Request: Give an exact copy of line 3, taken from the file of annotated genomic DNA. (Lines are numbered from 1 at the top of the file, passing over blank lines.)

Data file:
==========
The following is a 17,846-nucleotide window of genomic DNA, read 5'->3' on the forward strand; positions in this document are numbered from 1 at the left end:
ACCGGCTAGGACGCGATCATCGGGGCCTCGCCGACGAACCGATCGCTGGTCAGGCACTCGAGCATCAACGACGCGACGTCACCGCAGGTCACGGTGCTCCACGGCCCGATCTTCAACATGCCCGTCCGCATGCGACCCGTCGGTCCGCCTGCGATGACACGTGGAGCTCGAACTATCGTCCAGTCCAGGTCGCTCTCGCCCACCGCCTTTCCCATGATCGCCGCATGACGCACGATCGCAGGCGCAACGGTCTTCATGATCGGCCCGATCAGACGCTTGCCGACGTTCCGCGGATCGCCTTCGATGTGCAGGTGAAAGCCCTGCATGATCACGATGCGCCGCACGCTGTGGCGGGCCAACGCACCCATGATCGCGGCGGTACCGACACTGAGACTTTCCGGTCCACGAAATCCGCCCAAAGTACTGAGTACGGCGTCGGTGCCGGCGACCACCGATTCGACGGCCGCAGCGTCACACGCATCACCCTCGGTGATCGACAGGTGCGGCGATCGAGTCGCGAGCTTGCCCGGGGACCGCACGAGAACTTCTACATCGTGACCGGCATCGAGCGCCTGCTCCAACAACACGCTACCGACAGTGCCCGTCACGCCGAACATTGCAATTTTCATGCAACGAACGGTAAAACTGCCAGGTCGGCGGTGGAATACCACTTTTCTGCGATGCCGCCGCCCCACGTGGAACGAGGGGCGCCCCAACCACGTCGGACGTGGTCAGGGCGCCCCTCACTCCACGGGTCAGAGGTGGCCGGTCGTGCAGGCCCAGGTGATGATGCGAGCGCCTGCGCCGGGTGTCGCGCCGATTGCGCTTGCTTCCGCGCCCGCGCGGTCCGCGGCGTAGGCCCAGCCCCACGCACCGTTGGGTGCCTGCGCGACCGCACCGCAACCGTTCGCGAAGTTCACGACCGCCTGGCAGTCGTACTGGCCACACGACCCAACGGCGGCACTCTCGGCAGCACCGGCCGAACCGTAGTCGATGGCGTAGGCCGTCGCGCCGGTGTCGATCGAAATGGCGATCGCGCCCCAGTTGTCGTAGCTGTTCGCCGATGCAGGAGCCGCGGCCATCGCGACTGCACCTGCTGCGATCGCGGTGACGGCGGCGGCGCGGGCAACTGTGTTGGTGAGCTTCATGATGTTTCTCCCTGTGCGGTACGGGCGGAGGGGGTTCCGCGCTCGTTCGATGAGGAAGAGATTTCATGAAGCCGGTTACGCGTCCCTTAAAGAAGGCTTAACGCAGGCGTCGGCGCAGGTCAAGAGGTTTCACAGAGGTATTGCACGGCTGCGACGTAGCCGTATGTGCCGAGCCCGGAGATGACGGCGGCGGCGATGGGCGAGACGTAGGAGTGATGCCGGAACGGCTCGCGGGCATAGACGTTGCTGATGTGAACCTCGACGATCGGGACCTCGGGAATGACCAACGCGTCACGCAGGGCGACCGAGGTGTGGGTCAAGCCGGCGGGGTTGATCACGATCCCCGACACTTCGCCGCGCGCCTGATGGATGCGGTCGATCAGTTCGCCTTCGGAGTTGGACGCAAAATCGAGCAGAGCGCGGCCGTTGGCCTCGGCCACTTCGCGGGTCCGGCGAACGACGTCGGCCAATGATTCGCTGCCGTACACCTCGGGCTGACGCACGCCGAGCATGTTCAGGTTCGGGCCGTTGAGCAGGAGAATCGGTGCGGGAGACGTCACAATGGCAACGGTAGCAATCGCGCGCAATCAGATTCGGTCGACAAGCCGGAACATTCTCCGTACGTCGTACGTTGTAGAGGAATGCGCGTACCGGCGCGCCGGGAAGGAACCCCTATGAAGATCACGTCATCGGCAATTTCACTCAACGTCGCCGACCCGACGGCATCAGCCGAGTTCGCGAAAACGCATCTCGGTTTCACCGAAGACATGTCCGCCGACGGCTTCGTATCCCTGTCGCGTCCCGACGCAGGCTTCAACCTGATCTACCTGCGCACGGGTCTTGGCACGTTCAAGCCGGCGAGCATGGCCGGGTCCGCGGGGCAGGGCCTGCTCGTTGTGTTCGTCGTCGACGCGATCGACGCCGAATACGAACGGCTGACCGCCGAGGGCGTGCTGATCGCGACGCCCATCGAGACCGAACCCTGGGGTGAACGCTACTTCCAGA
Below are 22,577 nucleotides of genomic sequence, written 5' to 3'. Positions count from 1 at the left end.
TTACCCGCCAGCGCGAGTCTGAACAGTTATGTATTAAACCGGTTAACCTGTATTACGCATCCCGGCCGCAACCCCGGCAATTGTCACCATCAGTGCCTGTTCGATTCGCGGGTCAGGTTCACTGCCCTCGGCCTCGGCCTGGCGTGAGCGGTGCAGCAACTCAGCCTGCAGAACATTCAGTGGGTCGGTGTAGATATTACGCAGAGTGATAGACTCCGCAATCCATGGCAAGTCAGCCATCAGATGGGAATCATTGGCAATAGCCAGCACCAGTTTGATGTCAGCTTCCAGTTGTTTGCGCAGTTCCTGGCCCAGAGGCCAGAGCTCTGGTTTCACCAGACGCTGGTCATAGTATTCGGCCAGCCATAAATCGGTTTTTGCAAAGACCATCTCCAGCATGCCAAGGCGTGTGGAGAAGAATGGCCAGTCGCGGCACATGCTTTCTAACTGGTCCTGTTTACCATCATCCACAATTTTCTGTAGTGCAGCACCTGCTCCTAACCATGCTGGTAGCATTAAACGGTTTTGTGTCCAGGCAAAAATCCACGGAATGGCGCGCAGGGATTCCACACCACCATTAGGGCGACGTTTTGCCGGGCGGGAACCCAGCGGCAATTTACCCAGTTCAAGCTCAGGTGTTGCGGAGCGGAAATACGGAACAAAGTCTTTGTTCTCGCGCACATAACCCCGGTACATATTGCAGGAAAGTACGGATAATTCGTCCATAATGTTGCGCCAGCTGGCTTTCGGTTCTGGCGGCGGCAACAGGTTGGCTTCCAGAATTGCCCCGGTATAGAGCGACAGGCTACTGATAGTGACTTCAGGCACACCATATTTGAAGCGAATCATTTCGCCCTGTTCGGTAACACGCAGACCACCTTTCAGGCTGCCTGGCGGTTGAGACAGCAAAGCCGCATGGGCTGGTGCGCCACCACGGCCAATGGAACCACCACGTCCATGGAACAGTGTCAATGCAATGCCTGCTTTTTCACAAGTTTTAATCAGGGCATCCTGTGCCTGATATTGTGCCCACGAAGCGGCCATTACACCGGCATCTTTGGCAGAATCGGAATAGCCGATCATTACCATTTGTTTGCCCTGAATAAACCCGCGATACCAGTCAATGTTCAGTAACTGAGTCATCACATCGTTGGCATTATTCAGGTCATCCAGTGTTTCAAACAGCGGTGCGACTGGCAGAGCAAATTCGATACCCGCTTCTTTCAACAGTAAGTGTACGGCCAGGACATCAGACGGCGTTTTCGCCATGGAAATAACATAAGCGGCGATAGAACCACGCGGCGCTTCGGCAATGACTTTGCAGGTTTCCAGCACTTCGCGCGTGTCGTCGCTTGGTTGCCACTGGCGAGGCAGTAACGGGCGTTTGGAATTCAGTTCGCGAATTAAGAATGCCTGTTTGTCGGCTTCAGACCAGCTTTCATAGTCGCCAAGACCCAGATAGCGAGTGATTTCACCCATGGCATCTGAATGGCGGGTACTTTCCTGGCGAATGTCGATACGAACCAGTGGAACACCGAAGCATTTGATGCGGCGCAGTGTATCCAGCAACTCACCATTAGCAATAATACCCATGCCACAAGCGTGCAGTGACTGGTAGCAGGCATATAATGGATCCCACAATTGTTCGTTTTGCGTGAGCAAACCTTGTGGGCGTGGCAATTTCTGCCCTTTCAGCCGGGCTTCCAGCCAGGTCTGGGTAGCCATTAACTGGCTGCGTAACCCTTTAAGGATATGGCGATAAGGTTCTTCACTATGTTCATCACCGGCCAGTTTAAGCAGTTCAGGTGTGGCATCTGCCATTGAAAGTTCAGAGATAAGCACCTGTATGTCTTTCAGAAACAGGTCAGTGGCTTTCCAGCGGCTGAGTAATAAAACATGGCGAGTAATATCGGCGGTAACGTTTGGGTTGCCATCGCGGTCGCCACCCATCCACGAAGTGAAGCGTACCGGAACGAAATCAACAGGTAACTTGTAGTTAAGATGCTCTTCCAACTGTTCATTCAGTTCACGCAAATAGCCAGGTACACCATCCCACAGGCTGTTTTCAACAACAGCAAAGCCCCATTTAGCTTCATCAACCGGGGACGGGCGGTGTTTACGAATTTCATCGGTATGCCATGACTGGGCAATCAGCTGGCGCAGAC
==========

Below are 22,577 nucleotides of genomic sequence, written 5' to 3'. Positions count from 1 at the left end.